Data mining is a process of extracting patterns or correlations from larger data sets that are used for analysis. My experience with data mining came from a past project in which I gathered the Inaugural Addresses of the presidents in order to extract common patterns within the speeches. That is where Orange comes in, as a useful and functional tool for those with different levels of comfortability when it comes to data mining, even a novice such as myself.

Orange is an open-source data mining, data analysis and visualization tool. Orange provides users with the ability to take large sets of data, plug them in, and generate different interactive visualizations. The tool uses “widgets” to create visualizations such as, heat maps, decision trees, scatter plots, among others. These visualizations allow the user to conduct exploratory analysis on their data sets.

A prime example of the versatility that Orange provides can be viewed through a recent blog from their own website. A workshop was held for archeologist to show them how to use Orange in their own work. Orange demonstrated that it could be used to generate what type of artefact they might come across based on data they had from images, in their own words, “predicting a type of the artefact from the image.” The multi-use, multi-faceted tool is beneficial not only to data experts but in a variety of different professions.

While it might be easier for someone with a background in data analysis to begin using Orange, data mining, visualizations and analysis are made accessible and understandable through their user-friendly guides and YouTube videos dedicated to teaching how Orange works.  

Download Orange here: 

Students and professors at Wheaton college worked for over a decade to create Lexos, a free and web-based text analysis tool. Lexos was created so that users could upload text collections from the web and extract patterns from the text in order to gather data and create visualizations. Lexos is a product of Wheaton college’s Lexomics program, which integrates traditional methods of text analysis, such as stylistic analysis, with computation methods of text analysis, such as vocabulary density and clustering analysis, better described as grouping similar texts together. As a result, Lexos has sought to help students and researchers to observe patterns within texts and visualize them for more in-depth analysis.

When opening up Lexos on your web-browser, you will see five different tabs: upload, manage, prepare, visualize, and analyze. Primarily, Lexos works well with small to medium-sized texts in ancient languages that don’t use Latin as their foundation such as Greek. Unique to Lexos that does not apply to other text analysis tools such as Voyant or Orange, is the ability to clean, organize, and finalize all in one interface. Whether it be students or researchers, Lexos provides an easy to navigate and friendly user layout that does not require additional training in order to use the tool. Users have the option to download Lexos locally to work on larger projects, or access through a browser, making it accessible in a few different ways. The newest version (2019) is updated and accessible to those looking for a text analysis tool to use.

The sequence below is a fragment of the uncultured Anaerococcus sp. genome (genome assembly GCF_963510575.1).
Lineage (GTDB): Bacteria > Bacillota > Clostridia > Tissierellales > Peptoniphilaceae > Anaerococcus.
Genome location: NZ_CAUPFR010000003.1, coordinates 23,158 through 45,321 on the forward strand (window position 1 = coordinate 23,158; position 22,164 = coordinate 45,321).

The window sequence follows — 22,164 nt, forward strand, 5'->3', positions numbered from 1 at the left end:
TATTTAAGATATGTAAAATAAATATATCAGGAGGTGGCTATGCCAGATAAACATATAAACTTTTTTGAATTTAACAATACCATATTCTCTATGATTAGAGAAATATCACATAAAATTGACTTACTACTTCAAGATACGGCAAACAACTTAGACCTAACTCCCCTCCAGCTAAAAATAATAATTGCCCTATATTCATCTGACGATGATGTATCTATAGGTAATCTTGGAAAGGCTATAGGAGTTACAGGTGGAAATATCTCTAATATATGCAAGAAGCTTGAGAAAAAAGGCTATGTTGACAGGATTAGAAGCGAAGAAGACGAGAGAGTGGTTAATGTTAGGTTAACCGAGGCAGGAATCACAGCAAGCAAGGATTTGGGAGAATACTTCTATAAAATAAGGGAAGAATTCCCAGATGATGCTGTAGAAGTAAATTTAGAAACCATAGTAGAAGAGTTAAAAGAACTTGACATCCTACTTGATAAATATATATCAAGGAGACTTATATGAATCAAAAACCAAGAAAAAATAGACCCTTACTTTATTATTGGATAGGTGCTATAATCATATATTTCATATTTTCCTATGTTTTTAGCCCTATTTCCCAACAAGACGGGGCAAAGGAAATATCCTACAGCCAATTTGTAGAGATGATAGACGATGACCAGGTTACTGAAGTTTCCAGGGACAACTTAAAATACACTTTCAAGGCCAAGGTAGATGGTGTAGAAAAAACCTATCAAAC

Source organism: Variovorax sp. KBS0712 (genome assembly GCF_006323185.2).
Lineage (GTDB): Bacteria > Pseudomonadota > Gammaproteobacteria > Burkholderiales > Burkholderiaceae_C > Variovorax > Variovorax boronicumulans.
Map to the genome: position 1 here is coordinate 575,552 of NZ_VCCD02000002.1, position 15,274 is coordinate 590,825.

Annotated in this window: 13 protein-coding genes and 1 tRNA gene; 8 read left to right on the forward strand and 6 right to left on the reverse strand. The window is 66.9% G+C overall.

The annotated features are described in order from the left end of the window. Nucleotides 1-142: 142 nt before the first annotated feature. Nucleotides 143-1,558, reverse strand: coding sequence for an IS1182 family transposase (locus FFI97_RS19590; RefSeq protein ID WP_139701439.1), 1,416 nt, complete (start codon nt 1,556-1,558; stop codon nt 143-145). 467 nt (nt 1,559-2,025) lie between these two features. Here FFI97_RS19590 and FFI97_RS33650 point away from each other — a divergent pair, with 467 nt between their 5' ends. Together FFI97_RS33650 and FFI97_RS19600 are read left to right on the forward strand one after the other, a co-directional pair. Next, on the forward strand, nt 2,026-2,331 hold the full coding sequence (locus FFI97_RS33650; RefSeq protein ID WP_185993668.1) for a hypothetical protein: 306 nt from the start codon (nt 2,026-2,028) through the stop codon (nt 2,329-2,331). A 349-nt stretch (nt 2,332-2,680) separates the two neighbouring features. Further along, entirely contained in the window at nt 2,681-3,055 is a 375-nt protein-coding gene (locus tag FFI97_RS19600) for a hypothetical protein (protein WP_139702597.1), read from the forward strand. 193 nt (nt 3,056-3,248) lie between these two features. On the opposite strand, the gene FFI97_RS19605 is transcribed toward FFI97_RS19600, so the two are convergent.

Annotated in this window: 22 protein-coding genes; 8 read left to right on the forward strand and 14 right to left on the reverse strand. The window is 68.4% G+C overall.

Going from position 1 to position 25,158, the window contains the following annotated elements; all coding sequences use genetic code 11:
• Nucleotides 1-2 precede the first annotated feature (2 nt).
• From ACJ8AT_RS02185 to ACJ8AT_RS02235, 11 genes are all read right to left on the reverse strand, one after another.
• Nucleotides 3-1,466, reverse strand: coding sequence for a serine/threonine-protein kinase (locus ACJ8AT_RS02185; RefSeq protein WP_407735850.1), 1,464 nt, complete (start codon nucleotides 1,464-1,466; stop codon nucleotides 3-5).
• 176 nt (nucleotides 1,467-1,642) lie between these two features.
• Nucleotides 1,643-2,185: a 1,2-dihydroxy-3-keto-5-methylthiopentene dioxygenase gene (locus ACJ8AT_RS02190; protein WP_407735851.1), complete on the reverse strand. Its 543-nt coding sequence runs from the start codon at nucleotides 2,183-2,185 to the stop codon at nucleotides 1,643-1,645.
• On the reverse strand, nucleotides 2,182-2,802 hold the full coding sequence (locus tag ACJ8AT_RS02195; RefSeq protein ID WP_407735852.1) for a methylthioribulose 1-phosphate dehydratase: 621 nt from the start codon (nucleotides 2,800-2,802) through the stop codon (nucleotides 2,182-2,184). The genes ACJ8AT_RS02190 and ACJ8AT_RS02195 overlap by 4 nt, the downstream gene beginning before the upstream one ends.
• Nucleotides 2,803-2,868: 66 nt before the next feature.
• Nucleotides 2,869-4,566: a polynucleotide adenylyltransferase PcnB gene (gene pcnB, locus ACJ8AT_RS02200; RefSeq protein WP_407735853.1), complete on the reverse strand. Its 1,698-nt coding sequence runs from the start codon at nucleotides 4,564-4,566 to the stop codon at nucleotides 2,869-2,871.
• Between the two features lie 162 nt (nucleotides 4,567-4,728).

Access the tool here:

Read more about Lexomics and Lexos here:

The South Carolina Moving Image Research Collections and the Interdisciplinary Mathematics Institute, both of the University of South Carolina, partnered with the National Endowment for the Humanities to make AEO-Light available to the public as an open source tool, allowing for audio attached to digitally scanned video and image files to be preserved. Since the initial project, AEO-Light 2.0 has been developed and is now available to the public. AEO-Light 2.0 can generate audio reliably from nearly any optical sound format and is now included in the Federal Agencies Digitization Guidelines Initiative’s specifications for preserving motion picture film materials.

Download the updated software here:

For more information go to:”>”>

Other information provided at:”>”>

To follow updates on the project:


Mukurtu (MOOK-oo-too) is a free, open-source content management system for digital heritage materials. The project was born from the needs of the Warumungu Aboriginal community who wanted an archival platform that allowed them to organize, manage and share their digital cultural heritage in their own way, on their own terms. For example, the Warumugu Aboriginal community observe cultural traditions that determine how they share their cultural materials and knowledge. Designed collaboratively by indigenous groups and academic researchers, the project empowers communities to share their cultural heritage online with their tales, knowledge and cultural artifacts. Mukurtu further allows these communities to organize, describe and share digital heritage within their communities in culturally appropriate ways. Mukurtu supports the unique needs of indigenous libraries, archives, and museums as they seek to preserve and share their digital heritage.

To learn more about Mukurtu CMS visit the following websites: